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Wednesday, April 25, 2018

Feeding the Muse

Recipe • 15-minute German Potato Salad • by Karen Bethke

I love the smell of charcoal in the early evening. It smells like... Hubby’s cooking dinner! Which means that my job is to park myself in a comfty chair, with a good book and a glass of wine, and provide the occasional encouraging word, until—

“Honey? What do we have for a carb?”

Sigh. Maeve will have to wait. If I leave it up to him he’ll make garlic bread again, and while we both love garlic bread, we love it perhaps a little too much. Portion control becomes a problem. After that, Plans B and C are either to microwave some russets or whip up some instant mashed potatoes, but to be honest, there are only so many times you can face up to plain old baked or mashed potatoes before you go crazy.

Therefore today, I am going to reveal a long-kept secret: not the details of this recipe, but the fact that I can whip it together in about 15 minutes. For years, I’ve kept hubby and kids believing it takes hours to make this dish.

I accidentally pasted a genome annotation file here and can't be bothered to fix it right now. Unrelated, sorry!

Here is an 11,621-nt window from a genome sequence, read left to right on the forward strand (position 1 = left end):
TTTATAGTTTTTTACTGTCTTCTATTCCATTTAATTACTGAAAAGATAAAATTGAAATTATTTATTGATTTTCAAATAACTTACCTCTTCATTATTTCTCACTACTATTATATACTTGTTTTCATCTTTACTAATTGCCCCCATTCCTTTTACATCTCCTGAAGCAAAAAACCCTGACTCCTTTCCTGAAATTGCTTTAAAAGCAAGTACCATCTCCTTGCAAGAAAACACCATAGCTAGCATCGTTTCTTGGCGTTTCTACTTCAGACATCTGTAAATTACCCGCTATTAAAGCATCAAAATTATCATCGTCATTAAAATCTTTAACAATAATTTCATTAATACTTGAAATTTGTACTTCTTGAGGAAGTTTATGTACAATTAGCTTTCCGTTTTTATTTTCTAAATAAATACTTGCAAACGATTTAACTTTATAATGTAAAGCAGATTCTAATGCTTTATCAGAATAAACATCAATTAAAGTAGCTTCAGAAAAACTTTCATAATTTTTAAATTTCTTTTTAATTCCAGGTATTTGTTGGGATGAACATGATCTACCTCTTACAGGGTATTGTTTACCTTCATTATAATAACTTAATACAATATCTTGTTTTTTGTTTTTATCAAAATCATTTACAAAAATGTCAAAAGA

Before we get started, though: note that this recipe is for German-style potato salad, which, being German, is more on the sour end of the taste spectrum than your traditional mayonnaise-based American-style potato salad. Also note that it’s meant to be served warm, not cold, and while it’s not exactly a low-fat dish, it is lower in fat than your typical potatoes drowned in mayonnaise. Finally, it’s surprisingly low-sodium and low-carb. This recipe serves four, and depending on how you make it, the carb load comes in at about 20 grams per serving.

Before you begin
You’ll need:
• a medium-sized frying pan
• a large Dutch oven with a lid
• a heavy-duty colander: something that will survive having boiling water and whole potatoes dumped into it